Was Titanic inquiry a Freemason “whitewash”?


Newly published list of Freemasons highlights extent to which inquiry may have been influenced

The titanic 1912

The Titanic, 1912

Over two million Freemason membership records dating from 1733 – 1933 have been released via the website Ancestry.com, and it is claimed that they shed light on one of the most controversial shipping inquiries of the twentieth century.

The Titanic – at the time the world’s largest passenger ship – was owned and operated by White Star Line. On its maiden voyage in April 1912 it collided with an iceberg, and sank. Over 1,500 people died, and around 700 survived the accident.

The ship was travelling at full speed in dead calm conditions (which made spotting waves hitting icebergs all the more difficult). It had also received iceberg warnings from other ships nearby.

When disaster struck, it took over two hours for the ship to sink, but there were so few lifeboats that less than half the passengers were able to board them.

Despite the catalogue of errors, the inquiry into the Titanic’s sinking exonerated the British Board of Trade, which allowed the ship to go to sea with an inadequate number of lifeboats, and the ship’s Captain, Edward Smith, of White Star Line, was also cleared.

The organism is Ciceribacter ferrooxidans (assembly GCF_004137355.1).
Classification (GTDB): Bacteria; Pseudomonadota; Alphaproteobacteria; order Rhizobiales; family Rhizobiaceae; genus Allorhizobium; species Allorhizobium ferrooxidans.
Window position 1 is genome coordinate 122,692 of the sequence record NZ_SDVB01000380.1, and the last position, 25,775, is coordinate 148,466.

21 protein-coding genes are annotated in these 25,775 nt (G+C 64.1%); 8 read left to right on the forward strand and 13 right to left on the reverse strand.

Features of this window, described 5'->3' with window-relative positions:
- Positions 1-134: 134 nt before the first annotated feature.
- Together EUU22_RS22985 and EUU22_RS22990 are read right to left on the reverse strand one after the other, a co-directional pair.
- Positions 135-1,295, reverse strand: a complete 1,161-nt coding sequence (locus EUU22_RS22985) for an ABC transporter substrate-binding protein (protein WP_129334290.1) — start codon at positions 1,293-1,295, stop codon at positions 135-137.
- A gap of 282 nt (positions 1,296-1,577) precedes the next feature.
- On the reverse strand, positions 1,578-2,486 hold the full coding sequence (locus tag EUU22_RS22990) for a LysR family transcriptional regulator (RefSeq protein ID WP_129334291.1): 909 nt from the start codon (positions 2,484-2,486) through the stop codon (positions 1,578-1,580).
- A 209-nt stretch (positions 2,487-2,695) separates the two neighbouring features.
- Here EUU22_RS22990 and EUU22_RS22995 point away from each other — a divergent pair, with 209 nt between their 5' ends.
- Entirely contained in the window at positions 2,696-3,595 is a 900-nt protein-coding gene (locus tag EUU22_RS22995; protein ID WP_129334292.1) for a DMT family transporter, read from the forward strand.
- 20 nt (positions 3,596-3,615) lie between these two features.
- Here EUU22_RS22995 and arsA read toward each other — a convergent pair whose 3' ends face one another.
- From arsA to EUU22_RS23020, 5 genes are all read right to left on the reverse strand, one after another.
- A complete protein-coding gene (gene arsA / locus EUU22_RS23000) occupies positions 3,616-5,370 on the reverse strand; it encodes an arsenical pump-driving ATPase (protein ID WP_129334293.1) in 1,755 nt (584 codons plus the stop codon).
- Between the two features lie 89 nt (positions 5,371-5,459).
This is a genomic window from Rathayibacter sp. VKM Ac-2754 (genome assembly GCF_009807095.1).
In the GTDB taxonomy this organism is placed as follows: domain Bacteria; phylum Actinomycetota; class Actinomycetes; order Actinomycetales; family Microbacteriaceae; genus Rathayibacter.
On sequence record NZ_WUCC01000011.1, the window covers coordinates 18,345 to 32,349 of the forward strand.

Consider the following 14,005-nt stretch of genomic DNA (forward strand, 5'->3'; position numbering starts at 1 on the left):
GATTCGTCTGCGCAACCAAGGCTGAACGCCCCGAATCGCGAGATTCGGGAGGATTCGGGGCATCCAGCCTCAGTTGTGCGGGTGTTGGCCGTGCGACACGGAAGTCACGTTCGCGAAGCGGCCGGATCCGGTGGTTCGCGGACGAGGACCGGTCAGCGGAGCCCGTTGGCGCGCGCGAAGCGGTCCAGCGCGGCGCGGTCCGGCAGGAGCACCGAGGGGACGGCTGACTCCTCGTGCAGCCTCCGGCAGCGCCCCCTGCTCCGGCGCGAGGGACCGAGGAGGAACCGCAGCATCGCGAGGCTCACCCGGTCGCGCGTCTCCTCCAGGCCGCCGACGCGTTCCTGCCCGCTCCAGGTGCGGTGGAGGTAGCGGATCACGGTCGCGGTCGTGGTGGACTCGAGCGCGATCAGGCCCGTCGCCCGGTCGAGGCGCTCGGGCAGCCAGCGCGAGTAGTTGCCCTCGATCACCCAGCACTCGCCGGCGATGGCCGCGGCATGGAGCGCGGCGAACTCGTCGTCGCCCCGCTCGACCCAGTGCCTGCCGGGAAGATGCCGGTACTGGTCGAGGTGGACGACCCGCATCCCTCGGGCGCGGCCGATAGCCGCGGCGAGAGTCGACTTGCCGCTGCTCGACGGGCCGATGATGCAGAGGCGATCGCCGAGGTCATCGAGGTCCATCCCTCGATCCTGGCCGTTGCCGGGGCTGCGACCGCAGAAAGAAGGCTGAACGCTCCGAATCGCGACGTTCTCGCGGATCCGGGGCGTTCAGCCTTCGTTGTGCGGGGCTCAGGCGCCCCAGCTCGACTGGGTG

But the masonic records indicate that almost all of those involved with the inquiry were Freemasons.

The judge, Lord Mersey, who oversaw the British Wreck Commissioner’s inquiry, was a Freemason, as were several leading investigators.

In addition, the president of the Board of Trade Sydney Buxton was also a Freemason. So too was the chairman of Harland and Wolff, the shipyard that built the Titanic, and so was one of the directors of the White Star Line.

Speaking to History.com, Nic Compton, the author of Titanic on Trial, said: “The Titanic inquiry in Britain was branded a ‘whitewash’ because it exonerated most of those involved. Only three passengers were interviewed, and they were all from first class.

“Even Captain Smith was exonerated on the grounds that most other ships at that time also sped through the ice at full speed with no serious consequences.

Speaking to the Telegraph, Diane Clements, director of the Library and Museum of Freemasonry said: “The records demonstrate the extensive involvement which freemasons have had in British society.

“As Freemasonry approaches its 300th birthday in 2017, we are pleased to be able to provide access to details of past members.”

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